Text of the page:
DIY, Cloche Covers
I was able to get my tomatoes planted in the garden and then the weather promptly turned cold. That can happen here in the northwest. We can go from 80 degrees weather in April to 50 degree weather in May, so I always have to be prepared when gardening here.
In the past I have used plastic to cover the whole raised bed. But this year that just wasn’t going to work as the peas are already as tall as I am. So I needed to cover each of the tomatoes plants individually.
Since my husband had a huge roll of plastic wrap on hand, that was leftover from another project. I wrapped each of the tomato cages in plastic to help keep the tomato plants a little warmer.
Once the weather turns better I can simply just cut off the plastic and let them continue to grow.
I had a little trouble wrapping the cages, envision me in the garden with a tomato cage stuck in the ground trying to go around it as the cage tries to fall over. I am sure my neighbors got a good laugh at that.
So as the rain started to come down on me I got the idea to have my kids help me spin the cages as I wrapped them. Having the kids help really worked so much better, too bad I didn’t think of it sooner.
The plastic isn’t very attractive but will do for the short time it is needed.
I was almost done wrapping all of the cages when I ran out of plastic. I really thought there was enough plastic and I thought I had one more tomato cage.
So I went with my original plan of using old milk or water jugs to cover the plants. I always keep a few plastic jugs on hand for covering plants this time of year. Just in case.
An old milk jug or gallon water jug works just great. I even have used the half-gallon size plastic jugs for smaller plants.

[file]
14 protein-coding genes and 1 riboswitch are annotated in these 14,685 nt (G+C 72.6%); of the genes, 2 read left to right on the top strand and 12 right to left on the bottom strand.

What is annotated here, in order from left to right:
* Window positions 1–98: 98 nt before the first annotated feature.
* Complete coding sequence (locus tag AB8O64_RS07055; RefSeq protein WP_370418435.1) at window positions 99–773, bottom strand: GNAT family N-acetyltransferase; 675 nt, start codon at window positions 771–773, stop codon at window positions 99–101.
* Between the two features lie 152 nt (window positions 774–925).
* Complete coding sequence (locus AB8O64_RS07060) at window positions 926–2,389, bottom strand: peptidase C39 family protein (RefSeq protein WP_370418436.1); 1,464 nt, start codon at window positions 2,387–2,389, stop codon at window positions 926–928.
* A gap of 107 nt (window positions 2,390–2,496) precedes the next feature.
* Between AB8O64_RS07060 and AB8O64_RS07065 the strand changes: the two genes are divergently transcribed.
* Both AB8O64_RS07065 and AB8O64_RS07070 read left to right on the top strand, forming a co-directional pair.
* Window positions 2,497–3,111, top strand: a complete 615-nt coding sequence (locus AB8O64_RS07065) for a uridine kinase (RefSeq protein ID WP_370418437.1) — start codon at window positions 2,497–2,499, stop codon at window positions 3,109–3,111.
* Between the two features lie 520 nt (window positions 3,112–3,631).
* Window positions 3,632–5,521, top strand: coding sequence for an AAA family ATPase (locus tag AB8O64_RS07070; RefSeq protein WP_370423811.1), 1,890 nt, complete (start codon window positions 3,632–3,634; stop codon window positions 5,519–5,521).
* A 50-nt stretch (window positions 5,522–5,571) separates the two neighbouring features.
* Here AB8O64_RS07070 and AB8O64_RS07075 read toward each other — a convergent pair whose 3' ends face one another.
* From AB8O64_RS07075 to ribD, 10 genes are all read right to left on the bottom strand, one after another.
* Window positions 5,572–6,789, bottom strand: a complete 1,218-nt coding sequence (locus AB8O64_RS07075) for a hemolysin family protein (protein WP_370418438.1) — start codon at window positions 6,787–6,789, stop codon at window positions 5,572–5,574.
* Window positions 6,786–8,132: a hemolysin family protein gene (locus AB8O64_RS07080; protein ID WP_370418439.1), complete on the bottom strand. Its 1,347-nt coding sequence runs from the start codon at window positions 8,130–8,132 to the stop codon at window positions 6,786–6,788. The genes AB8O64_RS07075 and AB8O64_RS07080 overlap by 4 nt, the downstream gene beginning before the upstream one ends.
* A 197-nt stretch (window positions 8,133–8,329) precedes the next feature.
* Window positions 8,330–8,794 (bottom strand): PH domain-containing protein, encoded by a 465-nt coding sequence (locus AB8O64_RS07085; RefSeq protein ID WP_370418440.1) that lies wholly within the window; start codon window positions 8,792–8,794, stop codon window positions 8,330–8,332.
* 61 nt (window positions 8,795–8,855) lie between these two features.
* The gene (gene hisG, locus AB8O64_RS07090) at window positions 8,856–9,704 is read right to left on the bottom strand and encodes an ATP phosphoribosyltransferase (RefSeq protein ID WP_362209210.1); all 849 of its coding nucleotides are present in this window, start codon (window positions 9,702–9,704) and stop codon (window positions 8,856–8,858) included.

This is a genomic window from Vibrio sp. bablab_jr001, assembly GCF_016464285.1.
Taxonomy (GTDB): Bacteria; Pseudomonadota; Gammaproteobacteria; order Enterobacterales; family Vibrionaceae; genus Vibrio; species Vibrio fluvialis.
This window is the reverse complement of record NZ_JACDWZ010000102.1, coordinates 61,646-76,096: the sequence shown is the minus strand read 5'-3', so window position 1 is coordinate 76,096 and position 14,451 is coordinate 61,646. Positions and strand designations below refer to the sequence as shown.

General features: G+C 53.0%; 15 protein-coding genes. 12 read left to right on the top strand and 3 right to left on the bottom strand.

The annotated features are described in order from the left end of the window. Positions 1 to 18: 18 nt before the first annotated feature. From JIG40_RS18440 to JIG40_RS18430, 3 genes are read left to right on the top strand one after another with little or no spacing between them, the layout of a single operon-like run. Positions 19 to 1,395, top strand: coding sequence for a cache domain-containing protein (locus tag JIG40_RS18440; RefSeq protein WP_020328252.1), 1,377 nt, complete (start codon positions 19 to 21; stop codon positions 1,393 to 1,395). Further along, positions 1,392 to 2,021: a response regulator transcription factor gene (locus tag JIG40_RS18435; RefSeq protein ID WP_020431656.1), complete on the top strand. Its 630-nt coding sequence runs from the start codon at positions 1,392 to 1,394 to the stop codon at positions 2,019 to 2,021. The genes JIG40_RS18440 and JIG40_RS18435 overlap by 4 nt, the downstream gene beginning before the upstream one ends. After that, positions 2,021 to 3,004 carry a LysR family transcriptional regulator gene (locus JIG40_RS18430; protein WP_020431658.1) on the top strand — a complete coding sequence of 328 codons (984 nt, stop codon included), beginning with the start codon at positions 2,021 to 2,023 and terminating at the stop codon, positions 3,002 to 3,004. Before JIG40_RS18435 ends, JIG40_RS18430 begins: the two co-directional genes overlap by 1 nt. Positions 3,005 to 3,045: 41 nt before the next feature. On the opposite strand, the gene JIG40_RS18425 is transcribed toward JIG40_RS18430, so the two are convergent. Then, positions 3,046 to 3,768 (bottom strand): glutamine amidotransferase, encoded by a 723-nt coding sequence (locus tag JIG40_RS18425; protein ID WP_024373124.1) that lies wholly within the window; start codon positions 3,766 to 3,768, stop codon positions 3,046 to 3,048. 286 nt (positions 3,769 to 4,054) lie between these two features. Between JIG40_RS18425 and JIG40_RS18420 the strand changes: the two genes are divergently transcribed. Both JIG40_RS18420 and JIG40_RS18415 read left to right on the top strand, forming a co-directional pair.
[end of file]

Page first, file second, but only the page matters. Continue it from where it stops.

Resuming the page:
I just cut the bottom of the jug off. Be careful as you are cutting the bottoms off. I didn’t get my plastic jugs quite rinsed out well enough and some of the old milk remained in a few of my plastic containers and the smell was awful. Just awful.
I find that if I leave just a small lip on the bottom of the jug I can push it down into the dirt and it stays quite well.
Just place the prepared jug over the plants and then push some soil up around the container to help hold it in place.
I actually placed my tomato cages around the jugs to help keep them from blowing over. But most of the time just building up the soil is good enough.
Then when a warm day comes along I take the top cap off to let the extra heat escape out the top. On the cooler days I just leave the top on. I also water the plant through the opening on top.
Then once the weather improves I just take the cloche cover off, usually sometime in June.
But I always keep the homemade cloche covers until the weather is consistently warm for some time. Usually July, as you just never know what the weather might do. 🙂
Where you live do you need to use cloche covers for your plants?
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